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The government has launched a consultation on the use of longer haulage trailers and slightly heavier trucks on UK roads, in an effort to help make the haulage industry more ecologically friendly, more sustainable and more efficient.


The consultation proposals, as well as an upcoming Transport Decarbonisation Plan, are part of plans for the United Kingdom to reach carbon neutrality by the year 2050.

Two major proposals are part of the consultation, one which would allow longer semi-trailers (LSTs) onto British roads. The longer haulage equipment would allow for three extra rows of supermarket goods cages compared to current conventional heavy goods vehicles (HGV) trailers.

The other proposal aims to increase the maximum weight of HGVs from 44 tonnes (unfortunately misspelt in the government’s press release as “4 tonnes”) to 48 tonnes.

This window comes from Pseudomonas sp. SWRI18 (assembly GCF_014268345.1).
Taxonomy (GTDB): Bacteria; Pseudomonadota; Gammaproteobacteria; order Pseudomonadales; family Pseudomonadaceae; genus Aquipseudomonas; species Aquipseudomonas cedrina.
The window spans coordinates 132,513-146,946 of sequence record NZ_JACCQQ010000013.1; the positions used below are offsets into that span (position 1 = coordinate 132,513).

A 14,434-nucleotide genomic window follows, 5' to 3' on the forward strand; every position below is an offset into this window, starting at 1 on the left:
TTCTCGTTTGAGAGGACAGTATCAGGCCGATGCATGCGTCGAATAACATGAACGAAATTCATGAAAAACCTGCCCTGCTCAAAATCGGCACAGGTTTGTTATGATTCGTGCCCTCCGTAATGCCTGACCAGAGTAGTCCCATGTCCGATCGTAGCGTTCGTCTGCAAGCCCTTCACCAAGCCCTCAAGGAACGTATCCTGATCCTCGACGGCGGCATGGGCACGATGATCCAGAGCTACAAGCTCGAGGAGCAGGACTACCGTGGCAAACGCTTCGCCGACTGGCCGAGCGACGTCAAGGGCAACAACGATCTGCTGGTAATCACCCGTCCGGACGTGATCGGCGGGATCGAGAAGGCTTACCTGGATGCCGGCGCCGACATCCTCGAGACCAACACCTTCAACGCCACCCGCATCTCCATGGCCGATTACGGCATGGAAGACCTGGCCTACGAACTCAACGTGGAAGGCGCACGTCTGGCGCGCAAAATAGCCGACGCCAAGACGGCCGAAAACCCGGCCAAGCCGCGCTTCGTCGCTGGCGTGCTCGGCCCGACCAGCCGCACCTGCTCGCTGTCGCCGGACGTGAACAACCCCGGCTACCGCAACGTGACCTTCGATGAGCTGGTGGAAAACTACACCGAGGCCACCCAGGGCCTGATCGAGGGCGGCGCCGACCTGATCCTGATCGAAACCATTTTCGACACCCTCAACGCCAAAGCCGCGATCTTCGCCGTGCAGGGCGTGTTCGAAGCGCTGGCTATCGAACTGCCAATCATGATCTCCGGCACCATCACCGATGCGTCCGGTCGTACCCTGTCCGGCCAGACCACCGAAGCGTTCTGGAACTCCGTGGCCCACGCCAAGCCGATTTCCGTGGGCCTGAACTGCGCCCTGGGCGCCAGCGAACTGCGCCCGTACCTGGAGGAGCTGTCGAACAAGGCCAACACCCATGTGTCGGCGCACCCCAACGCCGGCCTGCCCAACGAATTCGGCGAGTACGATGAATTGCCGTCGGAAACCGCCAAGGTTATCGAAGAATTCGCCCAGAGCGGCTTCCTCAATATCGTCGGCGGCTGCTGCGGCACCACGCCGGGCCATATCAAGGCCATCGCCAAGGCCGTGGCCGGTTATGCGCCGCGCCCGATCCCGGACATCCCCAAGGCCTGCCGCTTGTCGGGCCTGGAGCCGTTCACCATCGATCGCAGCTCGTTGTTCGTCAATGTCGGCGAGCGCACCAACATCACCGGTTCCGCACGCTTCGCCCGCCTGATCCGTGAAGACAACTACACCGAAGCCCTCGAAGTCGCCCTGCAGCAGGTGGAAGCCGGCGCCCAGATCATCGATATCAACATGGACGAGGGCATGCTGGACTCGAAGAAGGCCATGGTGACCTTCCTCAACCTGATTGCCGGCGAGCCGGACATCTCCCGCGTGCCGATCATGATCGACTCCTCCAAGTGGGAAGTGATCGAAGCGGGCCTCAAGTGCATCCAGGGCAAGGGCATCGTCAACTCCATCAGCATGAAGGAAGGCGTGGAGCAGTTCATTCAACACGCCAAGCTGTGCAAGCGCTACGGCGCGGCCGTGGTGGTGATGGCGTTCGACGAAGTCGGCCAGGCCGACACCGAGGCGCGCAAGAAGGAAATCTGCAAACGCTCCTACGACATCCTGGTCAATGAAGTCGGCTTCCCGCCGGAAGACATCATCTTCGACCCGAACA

Both of these proposals could see a significant reduction in the number of haulage routes taken and save lorry drives millions of miles of travel.

With LSTs, it would reduce the number of lorries required on the road, and heavier HGVs would allow for more haulage to use a mix of road and rail networks, rather than road-only journeys.

The responses to the consultation could affect a proposed trial set to take place with 48-tonne HGVs on roads that have been cleared to carry vehicles of that weight.

It will see how much it encourages goods to be transported by rail as well as if there were any unforeseen benefits or hazards with wider adoption of heavier goods vehicles.

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